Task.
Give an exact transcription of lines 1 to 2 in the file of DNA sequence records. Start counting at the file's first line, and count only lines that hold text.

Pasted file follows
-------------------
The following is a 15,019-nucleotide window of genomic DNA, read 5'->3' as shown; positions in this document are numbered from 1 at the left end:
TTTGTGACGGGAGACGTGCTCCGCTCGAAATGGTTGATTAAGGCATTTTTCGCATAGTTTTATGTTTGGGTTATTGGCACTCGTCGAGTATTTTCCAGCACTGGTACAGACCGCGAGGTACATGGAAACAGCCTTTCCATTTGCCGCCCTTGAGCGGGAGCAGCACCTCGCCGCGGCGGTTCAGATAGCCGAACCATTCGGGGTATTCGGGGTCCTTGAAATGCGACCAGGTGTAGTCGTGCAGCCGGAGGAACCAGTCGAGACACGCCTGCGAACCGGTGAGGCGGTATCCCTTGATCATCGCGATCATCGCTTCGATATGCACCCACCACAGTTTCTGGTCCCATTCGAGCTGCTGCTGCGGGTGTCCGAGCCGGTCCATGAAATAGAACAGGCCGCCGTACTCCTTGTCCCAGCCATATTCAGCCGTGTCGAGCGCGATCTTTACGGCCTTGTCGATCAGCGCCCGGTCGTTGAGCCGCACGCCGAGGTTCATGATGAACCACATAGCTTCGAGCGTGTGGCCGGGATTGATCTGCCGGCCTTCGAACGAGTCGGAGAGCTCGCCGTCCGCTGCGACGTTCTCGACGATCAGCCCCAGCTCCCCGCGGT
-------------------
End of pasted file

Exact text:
The following is a 15,019-nucleotide window of genomic DNA, read 5'->3' as shown; positions in this document are numbered from 1 at the left end:
TTTGTGACGGGAGACGTGCTCCGCTCGAAATGGTTGATTAAGGCATTTTTCGCATAGTTTTATGTTTGGGTTATTGGCACTCGTCGAGTATTTTCCAGCACTGGTACAGACCGCGAGGTACATGGAAACAGCCTTTCCATTTGCCGCCCTTGAGCGGGAGCAGCACCTCGCCGCGGCGGTTCAGATAGCCGAACCATTCGGGGTATTCGGGGTCCTTGAAATGCGACCAGGTGTAGTCGTGCAGCCGGAGGAACCAGTCGAGACACGCCTGCGAACCGGTGAGGCGGTATCCCTTGATCATCGCGATCATCGCTTCGATATGCACCCACCACAGTTTCTGGTCCCATTCGAGCTGCTGCTGCGGGTGTCCGAGCCGGTCCATGAAATAGAACAGGCCGCCGTACTCCTTGTCCCAGCCATATTCAGCCGTGTCGAGCGCGATCTTTACGGCCTTGTCGATCAGCGCCCGGTCGTTGAGCCGCACGCCGAGGTTCATGATGAACCACATAGCTTCGAGCGTGTGGCCGGGATTGATCTGCCGGCCTTCGAACGAGTCGGAGAGCTCGCCGTCCGCTGCGACGTTCTCGACGATCAGCCCCAGCTCCCCGCGGT